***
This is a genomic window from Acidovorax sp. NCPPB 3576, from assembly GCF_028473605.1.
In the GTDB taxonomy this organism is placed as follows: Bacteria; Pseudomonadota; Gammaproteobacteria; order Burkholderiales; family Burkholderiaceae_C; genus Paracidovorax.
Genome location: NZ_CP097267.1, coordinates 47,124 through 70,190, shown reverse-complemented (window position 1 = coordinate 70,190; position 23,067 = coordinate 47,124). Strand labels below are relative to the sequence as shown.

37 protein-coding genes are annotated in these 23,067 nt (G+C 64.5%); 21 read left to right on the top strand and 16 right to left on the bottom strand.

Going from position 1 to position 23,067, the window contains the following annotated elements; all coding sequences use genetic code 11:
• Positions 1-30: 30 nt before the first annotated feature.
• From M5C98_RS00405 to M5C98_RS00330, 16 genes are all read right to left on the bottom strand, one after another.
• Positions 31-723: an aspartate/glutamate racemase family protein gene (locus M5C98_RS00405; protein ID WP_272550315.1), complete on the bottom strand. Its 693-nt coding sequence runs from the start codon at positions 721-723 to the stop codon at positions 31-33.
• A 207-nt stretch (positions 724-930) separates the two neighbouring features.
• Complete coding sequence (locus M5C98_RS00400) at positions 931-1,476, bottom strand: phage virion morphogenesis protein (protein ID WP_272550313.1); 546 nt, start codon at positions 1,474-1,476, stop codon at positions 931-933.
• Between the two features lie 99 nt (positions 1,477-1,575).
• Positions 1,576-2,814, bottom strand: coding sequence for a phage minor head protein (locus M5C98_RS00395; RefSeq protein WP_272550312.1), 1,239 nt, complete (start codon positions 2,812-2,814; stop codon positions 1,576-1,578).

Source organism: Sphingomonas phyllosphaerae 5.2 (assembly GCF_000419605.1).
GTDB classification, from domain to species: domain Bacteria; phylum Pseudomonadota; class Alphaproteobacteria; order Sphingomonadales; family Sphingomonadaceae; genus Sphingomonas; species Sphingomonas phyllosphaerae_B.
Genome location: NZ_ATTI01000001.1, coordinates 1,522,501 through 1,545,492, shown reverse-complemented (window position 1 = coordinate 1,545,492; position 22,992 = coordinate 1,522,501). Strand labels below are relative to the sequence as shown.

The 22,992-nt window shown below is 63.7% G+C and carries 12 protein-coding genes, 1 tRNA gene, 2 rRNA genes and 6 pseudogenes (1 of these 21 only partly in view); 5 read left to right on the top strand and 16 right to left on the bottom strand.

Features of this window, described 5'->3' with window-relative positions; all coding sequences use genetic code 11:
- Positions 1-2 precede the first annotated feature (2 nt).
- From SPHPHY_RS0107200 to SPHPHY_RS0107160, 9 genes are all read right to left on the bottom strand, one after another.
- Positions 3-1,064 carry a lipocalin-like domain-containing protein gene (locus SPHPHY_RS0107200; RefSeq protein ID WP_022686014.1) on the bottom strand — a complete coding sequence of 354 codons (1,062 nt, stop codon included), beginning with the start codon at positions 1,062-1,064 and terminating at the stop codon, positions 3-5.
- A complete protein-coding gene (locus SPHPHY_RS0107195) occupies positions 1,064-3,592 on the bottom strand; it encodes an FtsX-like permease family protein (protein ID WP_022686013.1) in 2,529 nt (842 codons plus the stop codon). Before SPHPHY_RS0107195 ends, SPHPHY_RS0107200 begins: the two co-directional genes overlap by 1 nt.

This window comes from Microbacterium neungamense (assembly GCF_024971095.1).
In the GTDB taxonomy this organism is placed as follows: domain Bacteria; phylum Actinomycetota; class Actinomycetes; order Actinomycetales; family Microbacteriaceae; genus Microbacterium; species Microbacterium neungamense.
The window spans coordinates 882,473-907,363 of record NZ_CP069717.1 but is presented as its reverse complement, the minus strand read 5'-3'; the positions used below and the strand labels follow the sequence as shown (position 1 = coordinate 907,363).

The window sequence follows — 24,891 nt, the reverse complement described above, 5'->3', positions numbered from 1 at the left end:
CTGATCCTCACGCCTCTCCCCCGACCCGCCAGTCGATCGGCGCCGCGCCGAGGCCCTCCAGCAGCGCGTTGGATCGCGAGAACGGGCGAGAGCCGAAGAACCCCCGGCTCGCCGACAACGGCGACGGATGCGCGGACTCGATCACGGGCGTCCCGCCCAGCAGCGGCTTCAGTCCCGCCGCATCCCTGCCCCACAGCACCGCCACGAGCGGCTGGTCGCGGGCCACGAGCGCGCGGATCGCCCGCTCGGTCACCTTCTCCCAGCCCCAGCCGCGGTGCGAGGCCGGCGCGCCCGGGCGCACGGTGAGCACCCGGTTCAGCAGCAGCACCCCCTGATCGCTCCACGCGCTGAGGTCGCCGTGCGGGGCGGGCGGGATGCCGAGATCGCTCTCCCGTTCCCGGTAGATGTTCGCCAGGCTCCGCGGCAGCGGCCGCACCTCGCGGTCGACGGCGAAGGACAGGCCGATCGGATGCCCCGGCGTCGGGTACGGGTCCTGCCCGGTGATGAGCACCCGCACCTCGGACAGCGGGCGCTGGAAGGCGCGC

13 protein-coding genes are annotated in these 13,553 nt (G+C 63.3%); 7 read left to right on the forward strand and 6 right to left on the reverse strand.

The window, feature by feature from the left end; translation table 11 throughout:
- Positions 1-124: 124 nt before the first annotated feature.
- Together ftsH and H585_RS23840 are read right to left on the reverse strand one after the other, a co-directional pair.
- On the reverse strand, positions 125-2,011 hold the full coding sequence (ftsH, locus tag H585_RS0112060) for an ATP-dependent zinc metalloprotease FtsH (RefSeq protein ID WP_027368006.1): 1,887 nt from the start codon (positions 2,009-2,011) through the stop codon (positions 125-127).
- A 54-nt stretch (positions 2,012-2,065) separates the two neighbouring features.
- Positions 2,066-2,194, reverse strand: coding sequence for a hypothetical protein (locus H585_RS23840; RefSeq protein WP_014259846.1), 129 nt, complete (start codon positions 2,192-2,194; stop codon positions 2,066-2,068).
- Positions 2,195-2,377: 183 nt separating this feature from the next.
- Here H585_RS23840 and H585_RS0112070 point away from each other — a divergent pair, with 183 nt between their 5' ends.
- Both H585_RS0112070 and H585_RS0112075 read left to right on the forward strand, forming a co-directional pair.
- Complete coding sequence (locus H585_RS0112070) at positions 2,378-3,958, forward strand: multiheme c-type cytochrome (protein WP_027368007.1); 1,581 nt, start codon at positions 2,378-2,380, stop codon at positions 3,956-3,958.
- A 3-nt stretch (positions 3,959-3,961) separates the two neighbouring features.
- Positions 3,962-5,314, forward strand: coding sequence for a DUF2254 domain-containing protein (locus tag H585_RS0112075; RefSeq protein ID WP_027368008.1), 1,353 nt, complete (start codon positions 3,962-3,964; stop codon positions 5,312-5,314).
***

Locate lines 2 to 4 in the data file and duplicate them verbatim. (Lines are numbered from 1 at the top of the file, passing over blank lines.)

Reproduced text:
In the GTDB taxonomy this organism is placed as follows: Bacteria; Pseudomonadota; Gammaproteobacteria; order Burkholderiales; family Burkholderiaceae_C; genus Paracidovorax.
Genome location: NZ_CP097267.1, coordinates 47,124 through 70,190, shown reverse-complemented (window position 1 = coordinate 70,190; position 23,067 = coordinate 47,124). Strand labels below are relative to the sequence as shown.

37 protein-coding genes are annotated in these 23,067 nt (G+C 64.5%); 21 read left to right on the top strand and 16 right to left on the bottom strand.